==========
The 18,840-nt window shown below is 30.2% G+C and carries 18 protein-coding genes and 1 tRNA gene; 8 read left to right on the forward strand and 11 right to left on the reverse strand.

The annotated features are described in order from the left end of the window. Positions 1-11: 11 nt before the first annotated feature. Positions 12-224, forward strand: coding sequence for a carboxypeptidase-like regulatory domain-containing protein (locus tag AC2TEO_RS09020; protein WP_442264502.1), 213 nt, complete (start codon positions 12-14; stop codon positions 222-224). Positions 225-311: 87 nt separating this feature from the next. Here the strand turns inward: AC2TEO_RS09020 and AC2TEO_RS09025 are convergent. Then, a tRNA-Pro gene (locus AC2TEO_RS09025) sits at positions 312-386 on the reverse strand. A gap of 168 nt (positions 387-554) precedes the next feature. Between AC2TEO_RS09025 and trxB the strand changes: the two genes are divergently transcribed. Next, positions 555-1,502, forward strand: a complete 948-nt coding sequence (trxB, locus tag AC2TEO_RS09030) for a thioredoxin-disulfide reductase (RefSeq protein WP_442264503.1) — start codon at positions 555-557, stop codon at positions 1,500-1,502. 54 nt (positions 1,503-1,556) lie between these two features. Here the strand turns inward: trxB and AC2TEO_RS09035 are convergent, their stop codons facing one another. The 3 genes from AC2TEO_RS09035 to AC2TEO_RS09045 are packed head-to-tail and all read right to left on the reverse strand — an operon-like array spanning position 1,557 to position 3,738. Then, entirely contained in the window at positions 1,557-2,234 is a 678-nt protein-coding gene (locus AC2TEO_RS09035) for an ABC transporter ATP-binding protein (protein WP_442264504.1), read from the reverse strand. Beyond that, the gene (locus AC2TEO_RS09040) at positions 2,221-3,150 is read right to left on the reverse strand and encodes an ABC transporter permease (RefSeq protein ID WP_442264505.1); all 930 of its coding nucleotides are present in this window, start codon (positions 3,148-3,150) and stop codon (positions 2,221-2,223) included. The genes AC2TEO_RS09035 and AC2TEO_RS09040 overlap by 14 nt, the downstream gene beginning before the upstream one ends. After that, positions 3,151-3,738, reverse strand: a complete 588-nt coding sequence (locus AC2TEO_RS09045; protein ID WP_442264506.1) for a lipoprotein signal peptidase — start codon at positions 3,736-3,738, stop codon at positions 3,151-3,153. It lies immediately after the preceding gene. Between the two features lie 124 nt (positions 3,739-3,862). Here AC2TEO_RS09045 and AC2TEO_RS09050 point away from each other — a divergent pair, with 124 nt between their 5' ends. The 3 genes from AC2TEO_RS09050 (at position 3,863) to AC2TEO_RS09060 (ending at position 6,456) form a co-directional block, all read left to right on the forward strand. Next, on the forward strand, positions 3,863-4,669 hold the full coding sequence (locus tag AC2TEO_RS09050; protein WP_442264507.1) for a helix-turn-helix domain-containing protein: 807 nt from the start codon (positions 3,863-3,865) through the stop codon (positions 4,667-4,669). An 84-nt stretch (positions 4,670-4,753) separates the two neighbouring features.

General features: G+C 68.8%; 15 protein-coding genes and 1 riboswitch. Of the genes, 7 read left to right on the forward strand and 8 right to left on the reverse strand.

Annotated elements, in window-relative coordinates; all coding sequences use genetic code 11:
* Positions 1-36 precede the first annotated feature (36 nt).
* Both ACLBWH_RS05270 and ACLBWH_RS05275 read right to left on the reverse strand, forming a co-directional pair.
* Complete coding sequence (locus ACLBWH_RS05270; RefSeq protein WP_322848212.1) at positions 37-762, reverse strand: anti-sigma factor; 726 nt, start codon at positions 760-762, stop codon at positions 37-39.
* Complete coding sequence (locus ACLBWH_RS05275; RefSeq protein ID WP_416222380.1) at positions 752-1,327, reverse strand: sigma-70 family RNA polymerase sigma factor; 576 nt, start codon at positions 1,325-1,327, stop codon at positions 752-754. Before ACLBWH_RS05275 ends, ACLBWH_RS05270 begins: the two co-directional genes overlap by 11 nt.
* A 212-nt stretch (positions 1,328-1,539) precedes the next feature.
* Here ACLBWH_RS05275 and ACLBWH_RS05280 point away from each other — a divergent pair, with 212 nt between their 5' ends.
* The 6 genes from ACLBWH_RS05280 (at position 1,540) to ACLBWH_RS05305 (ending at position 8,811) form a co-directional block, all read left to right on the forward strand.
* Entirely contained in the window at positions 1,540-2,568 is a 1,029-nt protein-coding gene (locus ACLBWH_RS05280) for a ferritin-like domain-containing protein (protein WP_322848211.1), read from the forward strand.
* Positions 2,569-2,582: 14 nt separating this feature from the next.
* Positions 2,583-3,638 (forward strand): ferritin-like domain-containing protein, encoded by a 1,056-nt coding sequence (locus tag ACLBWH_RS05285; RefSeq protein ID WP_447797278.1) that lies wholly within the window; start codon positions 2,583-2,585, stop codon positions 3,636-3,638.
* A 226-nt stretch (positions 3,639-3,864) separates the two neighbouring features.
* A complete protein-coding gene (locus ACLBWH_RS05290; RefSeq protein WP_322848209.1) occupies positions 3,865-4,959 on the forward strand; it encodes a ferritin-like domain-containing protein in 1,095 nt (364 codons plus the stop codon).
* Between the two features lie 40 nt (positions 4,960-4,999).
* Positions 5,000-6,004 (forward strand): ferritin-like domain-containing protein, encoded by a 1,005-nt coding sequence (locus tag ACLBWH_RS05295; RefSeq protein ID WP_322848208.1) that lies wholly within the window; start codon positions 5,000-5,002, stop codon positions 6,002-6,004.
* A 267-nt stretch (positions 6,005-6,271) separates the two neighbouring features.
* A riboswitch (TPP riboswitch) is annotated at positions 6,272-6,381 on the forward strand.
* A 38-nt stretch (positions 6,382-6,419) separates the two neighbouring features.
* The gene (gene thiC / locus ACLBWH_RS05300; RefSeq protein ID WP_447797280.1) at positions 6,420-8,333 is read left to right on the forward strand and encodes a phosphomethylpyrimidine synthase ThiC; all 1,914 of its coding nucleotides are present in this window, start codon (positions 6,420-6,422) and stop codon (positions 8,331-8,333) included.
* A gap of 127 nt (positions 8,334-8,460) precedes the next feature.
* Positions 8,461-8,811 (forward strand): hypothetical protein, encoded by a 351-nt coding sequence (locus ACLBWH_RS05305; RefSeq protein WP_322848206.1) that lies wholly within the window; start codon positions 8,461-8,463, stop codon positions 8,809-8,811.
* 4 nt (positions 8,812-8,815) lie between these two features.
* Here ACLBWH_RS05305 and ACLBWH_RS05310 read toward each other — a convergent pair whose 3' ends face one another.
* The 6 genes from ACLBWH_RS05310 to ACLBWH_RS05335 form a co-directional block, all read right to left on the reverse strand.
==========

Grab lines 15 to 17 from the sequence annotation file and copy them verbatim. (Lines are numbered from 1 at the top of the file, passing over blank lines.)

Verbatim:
* A 226-nt stretch (positions 3,639-3,864) separates the two neighbouring features.
* A complete protein-coding gene (locus ACLBWH_RS05290; RefSeq protein WP_322848209.1) occupies positions 3,865-4,959 on the forward strand; it encodes a ferritin-like domain-containing protein in 1,095 nt (364 codons plus the stop codon).
* Between the two features lie 40 nt (positions 4,960-4,999).